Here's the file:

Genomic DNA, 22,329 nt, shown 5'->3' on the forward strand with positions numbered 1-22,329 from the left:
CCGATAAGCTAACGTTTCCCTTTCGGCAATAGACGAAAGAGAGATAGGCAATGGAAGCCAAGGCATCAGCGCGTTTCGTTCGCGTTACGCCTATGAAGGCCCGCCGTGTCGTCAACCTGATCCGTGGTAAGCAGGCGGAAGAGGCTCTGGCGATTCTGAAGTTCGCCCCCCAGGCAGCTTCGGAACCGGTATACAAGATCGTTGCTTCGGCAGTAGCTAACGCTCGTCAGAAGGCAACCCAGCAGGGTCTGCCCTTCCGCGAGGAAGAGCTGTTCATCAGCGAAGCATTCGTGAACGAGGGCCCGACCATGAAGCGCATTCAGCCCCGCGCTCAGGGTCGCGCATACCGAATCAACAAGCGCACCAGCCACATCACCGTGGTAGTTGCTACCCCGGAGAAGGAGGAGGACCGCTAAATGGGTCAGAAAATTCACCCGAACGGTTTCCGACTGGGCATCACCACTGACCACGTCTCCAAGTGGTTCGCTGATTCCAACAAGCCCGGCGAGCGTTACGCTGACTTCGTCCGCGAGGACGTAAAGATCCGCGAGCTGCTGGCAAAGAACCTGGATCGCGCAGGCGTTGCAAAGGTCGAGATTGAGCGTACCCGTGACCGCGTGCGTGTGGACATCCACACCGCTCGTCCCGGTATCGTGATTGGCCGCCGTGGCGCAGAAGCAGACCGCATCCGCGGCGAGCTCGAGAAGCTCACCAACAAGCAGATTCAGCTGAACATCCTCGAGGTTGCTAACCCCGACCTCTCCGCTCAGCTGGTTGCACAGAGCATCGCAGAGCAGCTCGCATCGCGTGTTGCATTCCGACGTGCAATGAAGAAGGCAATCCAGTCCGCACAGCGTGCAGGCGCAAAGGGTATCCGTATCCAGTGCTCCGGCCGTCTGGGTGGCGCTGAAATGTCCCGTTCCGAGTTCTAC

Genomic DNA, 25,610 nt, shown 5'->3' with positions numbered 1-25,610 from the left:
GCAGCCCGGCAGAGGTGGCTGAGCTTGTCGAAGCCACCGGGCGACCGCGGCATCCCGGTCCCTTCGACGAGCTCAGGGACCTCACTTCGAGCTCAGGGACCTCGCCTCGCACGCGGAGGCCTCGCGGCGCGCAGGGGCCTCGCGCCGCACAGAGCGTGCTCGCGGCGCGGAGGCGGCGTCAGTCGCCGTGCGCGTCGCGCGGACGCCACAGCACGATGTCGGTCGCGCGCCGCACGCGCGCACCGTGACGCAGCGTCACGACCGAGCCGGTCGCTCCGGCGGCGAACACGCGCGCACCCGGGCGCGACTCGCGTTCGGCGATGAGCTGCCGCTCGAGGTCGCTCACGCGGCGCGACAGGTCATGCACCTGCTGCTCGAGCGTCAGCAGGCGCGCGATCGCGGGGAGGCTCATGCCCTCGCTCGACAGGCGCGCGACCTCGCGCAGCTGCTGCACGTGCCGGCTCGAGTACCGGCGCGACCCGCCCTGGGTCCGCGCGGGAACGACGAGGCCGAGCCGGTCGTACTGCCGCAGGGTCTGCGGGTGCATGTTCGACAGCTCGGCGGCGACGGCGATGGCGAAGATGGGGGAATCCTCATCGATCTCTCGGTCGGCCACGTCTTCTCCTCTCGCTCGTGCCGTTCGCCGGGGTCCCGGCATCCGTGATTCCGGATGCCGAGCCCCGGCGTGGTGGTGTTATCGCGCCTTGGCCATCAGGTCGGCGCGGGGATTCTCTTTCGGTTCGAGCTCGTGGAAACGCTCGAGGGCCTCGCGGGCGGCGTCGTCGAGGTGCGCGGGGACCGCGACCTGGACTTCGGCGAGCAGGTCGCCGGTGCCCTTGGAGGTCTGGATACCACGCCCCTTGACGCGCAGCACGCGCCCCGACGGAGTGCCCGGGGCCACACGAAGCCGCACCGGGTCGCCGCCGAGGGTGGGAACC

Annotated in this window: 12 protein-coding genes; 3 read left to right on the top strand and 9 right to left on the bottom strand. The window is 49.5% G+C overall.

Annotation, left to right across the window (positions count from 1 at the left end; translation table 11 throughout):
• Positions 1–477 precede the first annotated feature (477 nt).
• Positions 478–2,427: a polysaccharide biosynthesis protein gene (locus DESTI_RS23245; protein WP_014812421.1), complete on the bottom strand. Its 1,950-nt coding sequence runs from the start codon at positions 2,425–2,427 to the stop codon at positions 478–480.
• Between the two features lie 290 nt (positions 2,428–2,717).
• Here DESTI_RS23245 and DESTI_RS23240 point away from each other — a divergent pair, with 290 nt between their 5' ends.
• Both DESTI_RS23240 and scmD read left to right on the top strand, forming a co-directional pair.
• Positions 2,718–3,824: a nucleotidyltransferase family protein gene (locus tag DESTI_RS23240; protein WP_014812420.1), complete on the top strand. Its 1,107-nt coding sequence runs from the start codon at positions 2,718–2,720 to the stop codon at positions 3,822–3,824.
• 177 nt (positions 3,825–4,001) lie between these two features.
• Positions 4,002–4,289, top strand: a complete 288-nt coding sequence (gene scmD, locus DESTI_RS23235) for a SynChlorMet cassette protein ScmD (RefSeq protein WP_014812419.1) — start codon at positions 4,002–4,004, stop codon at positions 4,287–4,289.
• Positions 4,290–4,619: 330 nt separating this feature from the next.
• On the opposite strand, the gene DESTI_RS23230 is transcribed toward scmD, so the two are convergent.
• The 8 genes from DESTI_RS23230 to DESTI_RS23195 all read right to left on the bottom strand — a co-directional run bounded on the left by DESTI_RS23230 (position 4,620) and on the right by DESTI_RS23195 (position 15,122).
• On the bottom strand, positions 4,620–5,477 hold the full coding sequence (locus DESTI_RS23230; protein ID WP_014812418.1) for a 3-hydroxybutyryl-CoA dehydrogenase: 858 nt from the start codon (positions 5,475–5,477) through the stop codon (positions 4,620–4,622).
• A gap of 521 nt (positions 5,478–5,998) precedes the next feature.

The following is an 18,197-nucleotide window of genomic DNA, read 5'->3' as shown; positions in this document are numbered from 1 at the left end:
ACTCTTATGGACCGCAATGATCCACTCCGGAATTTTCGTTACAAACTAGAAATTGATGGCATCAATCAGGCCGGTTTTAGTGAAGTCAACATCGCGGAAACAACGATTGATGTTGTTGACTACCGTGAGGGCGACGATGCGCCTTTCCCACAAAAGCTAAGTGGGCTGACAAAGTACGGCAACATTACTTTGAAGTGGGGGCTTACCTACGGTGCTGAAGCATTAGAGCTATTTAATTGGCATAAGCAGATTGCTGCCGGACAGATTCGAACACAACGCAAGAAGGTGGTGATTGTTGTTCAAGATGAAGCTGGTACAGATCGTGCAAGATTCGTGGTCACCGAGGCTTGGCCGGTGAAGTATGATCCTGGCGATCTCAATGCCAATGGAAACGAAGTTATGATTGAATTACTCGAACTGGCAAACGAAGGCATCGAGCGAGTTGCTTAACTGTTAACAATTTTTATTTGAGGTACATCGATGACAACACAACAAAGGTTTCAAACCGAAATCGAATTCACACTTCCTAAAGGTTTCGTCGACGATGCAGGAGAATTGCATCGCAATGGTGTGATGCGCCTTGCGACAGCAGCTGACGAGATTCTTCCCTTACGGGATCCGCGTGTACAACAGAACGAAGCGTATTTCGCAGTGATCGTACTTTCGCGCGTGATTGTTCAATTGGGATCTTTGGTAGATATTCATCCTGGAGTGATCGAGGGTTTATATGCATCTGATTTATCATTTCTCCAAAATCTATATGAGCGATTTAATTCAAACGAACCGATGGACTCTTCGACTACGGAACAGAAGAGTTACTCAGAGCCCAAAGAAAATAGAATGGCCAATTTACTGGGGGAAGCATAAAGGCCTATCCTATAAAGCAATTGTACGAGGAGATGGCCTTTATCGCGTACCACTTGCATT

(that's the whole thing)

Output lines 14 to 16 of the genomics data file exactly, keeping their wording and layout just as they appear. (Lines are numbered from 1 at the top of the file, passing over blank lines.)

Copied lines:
• Positions 4,002–4,289, top strand: a complete 288-nt coding sequence (gene scmD, locus DESTI_RS23235) for a SynChlorMet cassette protein ScmD (RefSeq protein WP_014812419.1) — start codon at positions 4,002–4,004, stop codon at positions 4,287–4,289.
• Positions 4,290–4,619: 330 nt separating this feature from the next.
• On the opposite strand, the gene DESTI_RS23230 is transcribed toward scmD, so the two are convergent.